A second state action would be to take seriously the state’s power as a convener. States can help foster networks between school districts that are contemplating or developing comprehensive and aligned principal pipelines. That can be an especially valuable contribution for rural districts, which typically lack economies of scale and capacity to begin initiatives like this on their own. Additionally, the convening power of the state also can come into play when states serve as switchboards for collating and distributing valuable information about best practices in principal pipelines. There is a burgeoning research literature in this area that a state could make available to its districts in various ways. That could help districts that find this work overwhelming, or are new it, learn from the experiences of others.
WF: We were struck by one creative possibility for state action that you mention—using principal licensure renewal as a way to cultivate principal mentors. How would that work?
PM: This idea of leveraging the licensing process to promote mentorship is motivated by a couple of findings that come out of the literature. One is that the principalship can be a very lonely job and that strong mentoring is something that principals crave. The other is that good mentoring or professional development around mentoring that is grounded in research-based practices can be expensive and often is the first thing to be cut from state or district budgets when money is tight.
How to get principals more great mentoring, then? The idea here would be to tie the development of mentors and the practice of mentorship to the licensing that veteran principals need to pursue after they’ve been on the job for a while. To be clear, I’m not referring to the initial license that a new principal receives, but the process of re-licensing. Across education, for teachers, principals and other school professionals, renewing one’s license often amounts to a box-checking exercise where people accumulate some number of continuing education credits or hours, which often involves grabbing whatever opportunities people can get. The result is a license renewal process that often lacks coherence and meaning and, sadly, does not contribute to improved practice. But because we know that principal mentoring is such a valuable activity, state policies that govern licensing could create opportunities (the convening role, again) or incentives for current principals to consider pursuing training to become mentors and then serving as mentors either in their own district or in other districts across their state. The hours principals devote to these activities then could count as hours that go toward the hours required for renewing their licenses. The result would be a much more productive, coherent and relevant set of activities tied to the license renewal process. Such activities also would help enhance the work of comprehensive and aligned local principal pipelines, which could benefit from an overall broader availability of principal mentors across a state.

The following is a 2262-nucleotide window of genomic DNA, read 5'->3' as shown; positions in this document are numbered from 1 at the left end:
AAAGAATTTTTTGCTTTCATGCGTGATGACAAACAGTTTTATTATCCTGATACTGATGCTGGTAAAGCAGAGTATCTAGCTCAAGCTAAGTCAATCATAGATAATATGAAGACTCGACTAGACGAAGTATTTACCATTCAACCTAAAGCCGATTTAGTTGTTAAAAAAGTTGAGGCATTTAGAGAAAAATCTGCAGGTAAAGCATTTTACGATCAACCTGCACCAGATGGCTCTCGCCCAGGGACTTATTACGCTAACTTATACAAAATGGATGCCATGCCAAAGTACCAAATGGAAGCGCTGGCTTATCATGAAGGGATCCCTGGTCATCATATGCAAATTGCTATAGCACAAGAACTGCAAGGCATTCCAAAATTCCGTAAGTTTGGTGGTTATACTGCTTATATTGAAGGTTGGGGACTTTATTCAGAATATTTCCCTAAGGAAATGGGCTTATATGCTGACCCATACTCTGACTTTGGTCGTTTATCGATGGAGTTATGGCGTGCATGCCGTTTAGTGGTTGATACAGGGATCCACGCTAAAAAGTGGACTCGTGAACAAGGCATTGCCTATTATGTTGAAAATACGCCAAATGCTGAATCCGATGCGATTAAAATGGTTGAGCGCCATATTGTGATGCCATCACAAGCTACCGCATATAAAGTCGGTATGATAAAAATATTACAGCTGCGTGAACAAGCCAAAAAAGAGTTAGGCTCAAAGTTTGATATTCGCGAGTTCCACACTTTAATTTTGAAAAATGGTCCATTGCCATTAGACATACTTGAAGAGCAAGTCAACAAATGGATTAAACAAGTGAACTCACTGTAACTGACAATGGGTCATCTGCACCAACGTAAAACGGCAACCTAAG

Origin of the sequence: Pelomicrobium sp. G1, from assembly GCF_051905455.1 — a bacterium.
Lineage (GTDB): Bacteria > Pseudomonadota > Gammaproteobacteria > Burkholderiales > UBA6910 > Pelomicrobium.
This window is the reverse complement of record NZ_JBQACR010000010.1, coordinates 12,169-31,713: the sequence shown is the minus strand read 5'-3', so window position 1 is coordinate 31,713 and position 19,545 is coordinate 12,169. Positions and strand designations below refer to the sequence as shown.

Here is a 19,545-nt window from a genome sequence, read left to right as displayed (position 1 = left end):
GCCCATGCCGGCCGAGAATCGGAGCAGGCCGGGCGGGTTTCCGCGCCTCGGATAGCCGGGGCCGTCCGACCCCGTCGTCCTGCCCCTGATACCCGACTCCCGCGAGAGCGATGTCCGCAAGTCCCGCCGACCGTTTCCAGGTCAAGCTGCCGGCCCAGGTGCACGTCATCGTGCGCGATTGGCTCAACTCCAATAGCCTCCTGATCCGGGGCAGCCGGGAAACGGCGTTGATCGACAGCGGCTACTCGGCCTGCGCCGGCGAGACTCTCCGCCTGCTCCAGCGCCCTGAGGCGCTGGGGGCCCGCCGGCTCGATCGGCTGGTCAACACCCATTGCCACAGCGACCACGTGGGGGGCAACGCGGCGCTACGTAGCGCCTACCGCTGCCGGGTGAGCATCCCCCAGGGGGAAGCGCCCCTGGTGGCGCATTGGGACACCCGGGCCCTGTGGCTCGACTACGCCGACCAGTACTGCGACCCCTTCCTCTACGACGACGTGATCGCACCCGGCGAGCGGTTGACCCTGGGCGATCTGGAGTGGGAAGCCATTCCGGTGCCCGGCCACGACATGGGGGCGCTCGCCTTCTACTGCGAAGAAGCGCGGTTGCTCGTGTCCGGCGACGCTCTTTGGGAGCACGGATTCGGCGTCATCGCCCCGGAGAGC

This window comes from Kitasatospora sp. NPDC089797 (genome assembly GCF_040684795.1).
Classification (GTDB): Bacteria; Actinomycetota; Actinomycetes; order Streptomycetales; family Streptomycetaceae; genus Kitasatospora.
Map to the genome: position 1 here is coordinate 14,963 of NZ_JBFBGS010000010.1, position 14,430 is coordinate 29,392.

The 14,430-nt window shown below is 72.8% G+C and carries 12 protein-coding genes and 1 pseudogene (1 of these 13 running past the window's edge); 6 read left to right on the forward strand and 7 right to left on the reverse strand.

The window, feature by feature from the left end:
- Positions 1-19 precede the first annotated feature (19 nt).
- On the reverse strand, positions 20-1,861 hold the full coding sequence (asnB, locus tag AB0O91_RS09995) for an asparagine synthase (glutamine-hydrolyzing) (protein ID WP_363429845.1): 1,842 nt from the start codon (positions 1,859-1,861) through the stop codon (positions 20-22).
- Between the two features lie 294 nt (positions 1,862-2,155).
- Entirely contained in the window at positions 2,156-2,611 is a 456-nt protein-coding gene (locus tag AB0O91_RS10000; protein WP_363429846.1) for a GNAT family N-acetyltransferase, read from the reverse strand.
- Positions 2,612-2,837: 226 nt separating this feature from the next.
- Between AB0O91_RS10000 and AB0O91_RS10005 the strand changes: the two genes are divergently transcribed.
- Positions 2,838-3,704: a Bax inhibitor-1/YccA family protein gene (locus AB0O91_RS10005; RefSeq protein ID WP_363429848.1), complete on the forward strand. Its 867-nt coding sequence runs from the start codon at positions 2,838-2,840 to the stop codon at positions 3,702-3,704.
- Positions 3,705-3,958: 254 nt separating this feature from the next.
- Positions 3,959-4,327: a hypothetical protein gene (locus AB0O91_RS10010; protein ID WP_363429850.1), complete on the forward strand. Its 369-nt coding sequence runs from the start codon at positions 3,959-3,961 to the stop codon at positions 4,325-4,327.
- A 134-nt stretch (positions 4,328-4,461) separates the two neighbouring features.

WF: A 2020 study from RAND, considering principal preparation in seven states, found that none of the states had a statewide leader tracking system. Why should states consider developing these systems to help advance work on principal pipelines?
PM: Pretty much everyone in state policy-making positions or in school district or school leadership positions today will proudly state that they are “data driven” in their work. One of the big challenges for using data to guide practice, though, is that data systems frequently live in silos that rarely talk with one another. (That is not only a problem in education, by the way, but it is common in many fields.) Such silos can create problems for a state or for local school districts that want to support the work of comprehensive and aligned principal pipelines. It would be ideal, for example, to have a data dashboard that could reveal the pre-service preparation and learning experiences of principals; the venues where they’ve worked as principals and levels of success they’ve enjoyed; the particular skills and knowledge they bring to the work based on prior teaching, personal characteristics or other work experience; their continuing education experiences; and their proximity to retirement age. That could help school districts, and the state as a supporting partner, forecast emerging needs and make targeted efforts to help develop principals with high-demand skill sets.
The unfortunate reality today is that many of these data exist, but they live in separate systems that are firewalled from one another. In situations where those barriers can safely come down in ways that ensure data integrity and security, it would go a long way toward seeding the development of tracking systems that local school districts could use. States have potentially big roles to play here because the world of data governance is tightly tied to state policies and regulations, including state regulations that interpret federal policy. It also is asking quite a lot to simply leave the construction of these tracking systems and data dashboards entirely to local school districts. There is a ton of complexity and expense involved, which is beyond the reach of school districts that lack the technical capabilities and people power required to stand up these systems on their own. Partnerships with the states over data governance and use are essential, then.